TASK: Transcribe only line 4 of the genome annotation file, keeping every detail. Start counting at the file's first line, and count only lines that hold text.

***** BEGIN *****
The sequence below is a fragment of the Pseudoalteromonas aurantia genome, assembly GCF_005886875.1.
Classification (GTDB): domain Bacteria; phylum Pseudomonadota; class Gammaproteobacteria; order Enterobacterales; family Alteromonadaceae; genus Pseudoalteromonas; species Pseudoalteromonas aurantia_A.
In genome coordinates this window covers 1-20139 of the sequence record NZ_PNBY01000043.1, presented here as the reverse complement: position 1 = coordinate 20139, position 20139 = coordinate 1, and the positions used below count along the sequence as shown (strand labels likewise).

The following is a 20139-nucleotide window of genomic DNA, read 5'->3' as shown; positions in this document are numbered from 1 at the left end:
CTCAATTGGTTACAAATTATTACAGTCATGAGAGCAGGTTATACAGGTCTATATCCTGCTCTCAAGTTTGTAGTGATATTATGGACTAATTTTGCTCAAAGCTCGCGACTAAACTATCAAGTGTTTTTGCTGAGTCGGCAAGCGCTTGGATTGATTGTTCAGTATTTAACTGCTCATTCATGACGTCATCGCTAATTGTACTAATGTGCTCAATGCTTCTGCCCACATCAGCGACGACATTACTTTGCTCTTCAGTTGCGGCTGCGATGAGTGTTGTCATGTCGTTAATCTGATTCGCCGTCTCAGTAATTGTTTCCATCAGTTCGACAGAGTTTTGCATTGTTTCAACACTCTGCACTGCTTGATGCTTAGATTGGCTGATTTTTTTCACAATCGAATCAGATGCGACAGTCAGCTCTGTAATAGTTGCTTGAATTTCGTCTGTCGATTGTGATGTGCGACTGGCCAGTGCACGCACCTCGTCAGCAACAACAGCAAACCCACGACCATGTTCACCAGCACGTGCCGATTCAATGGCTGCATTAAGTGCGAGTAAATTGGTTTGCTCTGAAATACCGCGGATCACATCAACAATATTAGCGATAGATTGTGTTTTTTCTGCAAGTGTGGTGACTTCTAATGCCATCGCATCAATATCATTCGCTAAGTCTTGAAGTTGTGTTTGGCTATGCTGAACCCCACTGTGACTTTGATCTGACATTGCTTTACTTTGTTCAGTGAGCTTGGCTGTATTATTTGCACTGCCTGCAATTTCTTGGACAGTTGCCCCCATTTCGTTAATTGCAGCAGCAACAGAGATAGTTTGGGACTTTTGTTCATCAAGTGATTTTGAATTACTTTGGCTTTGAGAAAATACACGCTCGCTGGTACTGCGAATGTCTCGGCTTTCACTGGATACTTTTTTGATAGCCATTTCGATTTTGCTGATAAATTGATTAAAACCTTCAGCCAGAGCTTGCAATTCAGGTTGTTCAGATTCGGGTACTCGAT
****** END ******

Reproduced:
The following is a 20139-nucleotide window of genomic DNA, read 5'->3' as shown; positions in this document are numbered from 1 at the left end: